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Cloud Backup

This document contains an overview of cloud backup options on iOS and our chosen solution, the SealVault iCloud Backup.

iCloud Device Backup

When a user enables iCloud backups for their device, their local keychain and app data gets backed up as part of that. However, items stored on the local keychain can be only restored on the same device as their encryption key is tangled with the root key of the device's hardware security module.1

The SK-KEK is stored on the local keychain, which means that SealVault users would be only able to restore SealVault to full functionality from an iCloud device backup on the same device where it was created. Reinstalling on the same device is not the intended use case for iCloud device backups, and if we just supported that it would lead to confusion, so we exclude the user's SealVault data from iCloud device backups.

iCloud Keychain

In order to support recovering from an iCloud device backup on other devices, we could store the SK-KEK on the iCloud Keychain.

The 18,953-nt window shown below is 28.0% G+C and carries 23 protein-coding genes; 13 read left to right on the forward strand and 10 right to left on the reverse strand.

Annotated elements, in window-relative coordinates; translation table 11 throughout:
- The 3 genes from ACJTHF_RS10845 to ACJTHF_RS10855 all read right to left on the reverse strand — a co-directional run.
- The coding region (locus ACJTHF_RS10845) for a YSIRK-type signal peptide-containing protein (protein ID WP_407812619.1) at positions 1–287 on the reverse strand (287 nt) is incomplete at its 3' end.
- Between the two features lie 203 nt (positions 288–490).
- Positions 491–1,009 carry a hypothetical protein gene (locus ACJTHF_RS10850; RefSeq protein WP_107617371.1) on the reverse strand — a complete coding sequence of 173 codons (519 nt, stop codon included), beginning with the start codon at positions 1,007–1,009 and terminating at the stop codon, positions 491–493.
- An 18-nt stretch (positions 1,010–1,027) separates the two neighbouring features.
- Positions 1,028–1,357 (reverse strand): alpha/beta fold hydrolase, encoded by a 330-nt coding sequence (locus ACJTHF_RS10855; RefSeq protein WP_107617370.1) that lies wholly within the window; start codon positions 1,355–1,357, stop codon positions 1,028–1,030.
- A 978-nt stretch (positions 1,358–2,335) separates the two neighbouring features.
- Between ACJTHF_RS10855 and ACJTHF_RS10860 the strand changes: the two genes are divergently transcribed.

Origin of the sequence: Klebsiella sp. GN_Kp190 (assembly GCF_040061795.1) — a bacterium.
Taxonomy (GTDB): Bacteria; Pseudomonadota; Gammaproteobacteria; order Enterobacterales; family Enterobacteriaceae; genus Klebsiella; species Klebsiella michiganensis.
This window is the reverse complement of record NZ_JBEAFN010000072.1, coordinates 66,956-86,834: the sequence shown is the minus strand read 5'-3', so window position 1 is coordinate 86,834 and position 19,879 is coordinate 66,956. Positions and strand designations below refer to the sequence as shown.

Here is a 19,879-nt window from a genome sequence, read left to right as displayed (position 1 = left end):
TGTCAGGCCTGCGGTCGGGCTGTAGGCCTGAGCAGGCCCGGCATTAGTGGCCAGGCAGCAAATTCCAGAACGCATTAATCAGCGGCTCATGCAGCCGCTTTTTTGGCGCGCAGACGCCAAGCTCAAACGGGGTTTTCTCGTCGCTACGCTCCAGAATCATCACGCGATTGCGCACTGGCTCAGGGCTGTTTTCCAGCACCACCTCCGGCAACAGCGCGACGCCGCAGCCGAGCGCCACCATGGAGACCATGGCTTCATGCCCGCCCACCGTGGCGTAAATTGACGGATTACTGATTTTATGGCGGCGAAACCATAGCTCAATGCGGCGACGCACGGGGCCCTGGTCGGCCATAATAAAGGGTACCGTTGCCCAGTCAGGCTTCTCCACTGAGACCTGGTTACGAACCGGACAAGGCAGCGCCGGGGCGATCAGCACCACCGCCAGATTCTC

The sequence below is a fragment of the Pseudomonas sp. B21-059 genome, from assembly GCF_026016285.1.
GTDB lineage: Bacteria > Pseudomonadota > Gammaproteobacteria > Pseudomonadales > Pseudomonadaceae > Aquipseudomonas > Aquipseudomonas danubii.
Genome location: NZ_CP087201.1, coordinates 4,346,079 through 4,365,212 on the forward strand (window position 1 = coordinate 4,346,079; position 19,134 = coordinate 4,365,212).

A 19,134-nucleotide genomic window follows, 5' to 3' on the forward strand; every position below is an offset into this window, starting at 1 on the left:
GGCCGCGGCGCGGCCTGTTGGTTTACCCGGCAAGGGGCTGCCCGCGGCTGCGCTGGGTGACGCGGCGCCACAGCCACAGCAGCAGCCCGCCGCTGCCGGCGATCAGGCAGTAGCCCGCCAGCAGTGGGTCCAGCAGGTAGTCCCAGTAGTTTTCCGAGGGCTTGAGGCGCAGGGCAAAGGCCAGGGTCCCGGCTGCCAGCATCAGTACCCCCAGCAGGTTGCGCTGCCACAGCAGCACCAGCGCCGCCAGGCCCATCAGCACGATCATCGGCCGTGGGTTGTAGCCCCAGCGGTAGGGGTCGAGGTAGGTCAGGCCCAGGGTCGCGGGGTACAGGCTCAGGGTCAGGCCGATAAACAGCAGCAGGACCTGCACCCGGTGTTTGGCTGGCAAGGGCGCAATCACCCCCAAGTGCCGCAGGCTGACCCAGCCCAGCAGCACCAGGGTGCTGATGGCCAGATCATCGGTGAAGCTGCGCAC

The iCloud Keychain allows users to securely sync their passwords between Apple devices. The iCloud Keychain and the recovery process (in case a user loses all their devices) are designed to protect a user's passwords under the following conditions:2

  • A user’s iCloud account is compromised.
  • iCloud is compromised by an external attacker or employee.
  • A third party accesses user accounts.

In order to provide these guarantees for recovery, the iCloud Keychain relies on the following mechanisms:3

  • The user's device passcode.
  • A cloud hardware security module (HSM) with an embedded secure remote password protocol.
  • Limiting the number of passcode tries to fetch the backup key from the HSM within the HSM.

We believe these controls are sufficient to protect passwords that are typically used in conjunction with a second factor for sensitive accounts. However, for blockchain secret keys, the key compromise by itself can have disastrous effects, therefore the iCloud Keychain security controls are insufficient for Sealvault due to a combination of the following factors:

  • Device passcodes often have very low entropy, e.g. repeating the same number is a common device passcode.